specified, the issue is harder to deal with. Then you'll have to try
convince whomever stands in judgement that the complaint is without
merit, while having to rely on statistics showing what people in
general, but not people in your specif locale, are willing to
tolerate and that complainant is supersensitve compared to the norm.
These data are available and are the basis for recommended noise
abatement ordinances by agencies charged with measures of
environmental quality, including HUD and ANSI, and ISO at the
international level. The sound level limit most often cited as the
fuzzy threshold between acceptable and unacceptable for most people
most of the time is 55 dBA, time averaged over a period of one hour.
This is at the receptor's location of course, so you need subtract the
loss in the transmission path from what you measure at the source to
arrive at the level heard by your complainants. It's an easy
calculation, but before getting into that, complete step one and come
back with the gist of what the town ordinaces say about it, else I and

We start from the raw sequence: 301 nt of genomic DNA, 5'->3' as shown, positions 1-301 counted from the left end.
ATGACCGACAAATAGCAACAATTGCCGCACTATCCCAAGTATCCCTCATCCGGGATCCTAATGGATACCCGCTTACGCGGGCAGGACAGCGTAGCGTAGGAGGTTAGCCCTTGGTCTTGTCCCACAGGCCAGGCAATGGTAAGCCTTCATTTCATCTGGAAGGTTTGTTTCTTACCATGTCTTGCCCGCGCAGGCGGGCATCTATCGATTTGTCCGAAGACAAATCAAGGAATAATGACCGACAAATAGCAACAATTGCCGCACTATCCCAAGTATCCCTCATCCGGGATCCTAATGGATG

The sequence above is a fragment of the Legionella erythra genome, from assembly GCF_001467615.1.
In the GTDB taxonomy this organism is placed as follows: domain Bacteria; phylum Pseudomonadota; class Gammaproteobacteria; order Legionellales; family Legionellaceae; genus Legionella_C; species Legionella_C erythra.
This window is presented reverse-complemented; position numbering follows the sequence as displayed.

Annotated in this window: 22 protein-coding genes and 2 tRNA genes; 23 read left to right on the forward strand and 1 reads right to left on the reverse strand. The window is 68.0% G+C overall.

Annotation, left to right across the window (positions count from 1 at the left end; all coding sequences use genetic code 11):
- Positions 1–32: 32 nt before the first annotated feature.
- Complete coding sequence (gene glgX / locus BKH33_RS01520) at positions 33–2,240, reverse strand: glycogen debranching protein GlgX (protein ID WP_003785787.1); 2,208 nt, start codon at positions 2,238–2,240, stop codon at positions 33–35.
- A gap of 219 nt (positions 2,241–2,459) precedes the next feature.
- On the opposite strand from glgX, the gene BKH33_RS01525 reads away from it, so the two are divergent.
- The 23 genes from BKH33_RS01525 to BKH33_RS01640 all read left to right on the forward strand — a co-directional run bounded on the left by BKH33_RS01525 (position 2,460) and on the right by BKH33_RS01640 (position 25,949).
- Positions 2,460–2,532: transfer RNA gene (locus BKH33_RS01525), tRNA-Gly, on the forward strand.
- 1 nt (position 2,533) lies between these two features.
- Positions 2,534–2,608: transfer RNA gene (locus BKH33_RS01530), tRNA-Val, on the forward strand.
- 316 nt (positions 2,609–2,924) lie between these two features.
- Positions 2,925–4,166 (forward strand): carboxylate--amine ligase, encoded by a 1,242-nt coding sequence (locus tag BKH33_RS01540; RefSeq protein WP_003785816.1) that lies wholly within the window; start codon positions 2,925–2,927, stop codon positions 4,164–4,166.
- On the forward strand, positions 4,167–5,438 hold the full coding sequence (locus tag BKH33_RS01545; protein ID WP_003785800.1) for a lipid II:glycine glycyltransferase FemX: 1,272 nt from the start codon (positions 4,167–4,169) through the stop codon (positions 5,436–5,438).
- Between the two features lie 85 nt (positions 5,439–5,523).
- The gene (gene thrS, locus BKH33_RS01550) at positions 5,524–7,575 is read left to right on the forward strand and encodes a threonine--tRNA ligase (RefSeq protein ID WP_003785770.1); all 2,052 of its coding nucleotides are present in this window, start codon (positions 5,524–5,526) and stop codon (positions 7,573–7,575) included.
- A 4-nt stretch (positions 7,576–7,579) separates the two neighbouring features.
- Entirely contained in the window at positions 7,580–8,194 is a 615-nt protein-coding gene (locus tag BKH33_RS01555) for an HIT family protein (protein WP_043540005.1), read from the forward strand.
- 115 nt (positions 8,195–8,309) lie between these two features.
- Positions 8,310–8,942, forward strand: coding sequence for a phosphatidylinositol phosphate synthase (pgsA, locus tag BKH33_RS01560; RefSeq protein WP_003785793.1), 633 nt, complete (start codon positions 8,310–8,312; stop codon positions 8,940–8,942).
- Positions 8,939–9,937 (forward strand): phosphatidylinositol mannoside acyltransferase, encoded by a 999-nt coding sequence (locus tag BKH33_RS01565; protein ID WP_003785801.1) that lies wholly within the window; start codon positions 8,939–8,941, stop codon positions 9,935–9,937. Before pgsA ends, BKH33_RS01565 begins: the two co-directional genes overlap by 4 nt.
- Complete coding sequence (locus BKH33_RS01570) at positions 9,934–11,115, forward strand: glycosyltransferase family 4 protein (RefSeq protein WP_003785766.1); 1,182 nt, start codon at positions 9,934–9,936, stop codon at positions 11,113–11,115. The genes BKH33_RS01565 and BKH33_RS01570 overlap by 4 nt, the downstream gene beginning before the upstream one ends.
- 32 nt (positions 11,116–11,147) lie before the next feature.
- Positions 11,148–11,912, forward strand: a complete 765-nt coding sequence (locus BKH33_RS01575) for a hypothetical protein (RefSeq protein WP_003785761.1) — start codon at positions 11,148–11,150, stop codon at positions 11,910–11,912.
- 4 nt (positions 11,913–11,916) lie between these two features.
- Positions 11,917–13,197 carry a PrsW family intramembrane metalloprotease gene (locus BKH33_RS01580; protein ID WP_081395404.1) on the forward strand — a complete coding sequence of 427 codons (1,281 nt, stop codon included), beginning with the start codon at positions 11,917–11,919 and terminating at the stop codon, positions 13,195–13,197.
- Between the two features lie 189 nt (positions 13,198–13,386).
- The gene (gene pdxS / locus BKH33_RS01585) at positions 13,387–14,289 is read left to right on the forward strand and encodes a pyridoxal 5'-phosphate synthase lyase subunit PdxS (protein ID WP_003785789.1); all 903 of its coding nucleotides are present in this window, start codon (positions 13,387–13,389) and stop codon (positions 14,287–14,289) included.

anyone else that attempts to help you deal with the situation will
just be wasting keystrokes.
The thought of being forced to fly only electric really makes my blood
You have two choices.
1/ give up hobby
2/ Emigrate immediately to Australia and live in a country town with
hectares of open land with no neighbours nearby.
Aussie RC Enthusiast and Rugby Fanatic.
Thank heavens the USA hasn't discovered and packaged Rugby.
In news: email@example.com,
Emigration to Australia would be delightful, but generally hopeless for the
average US citizen, especially a retired couple with stable, life-long
Ted shuffled out of his cave and grunted these great (and sometimes not
so great) words of knowledge: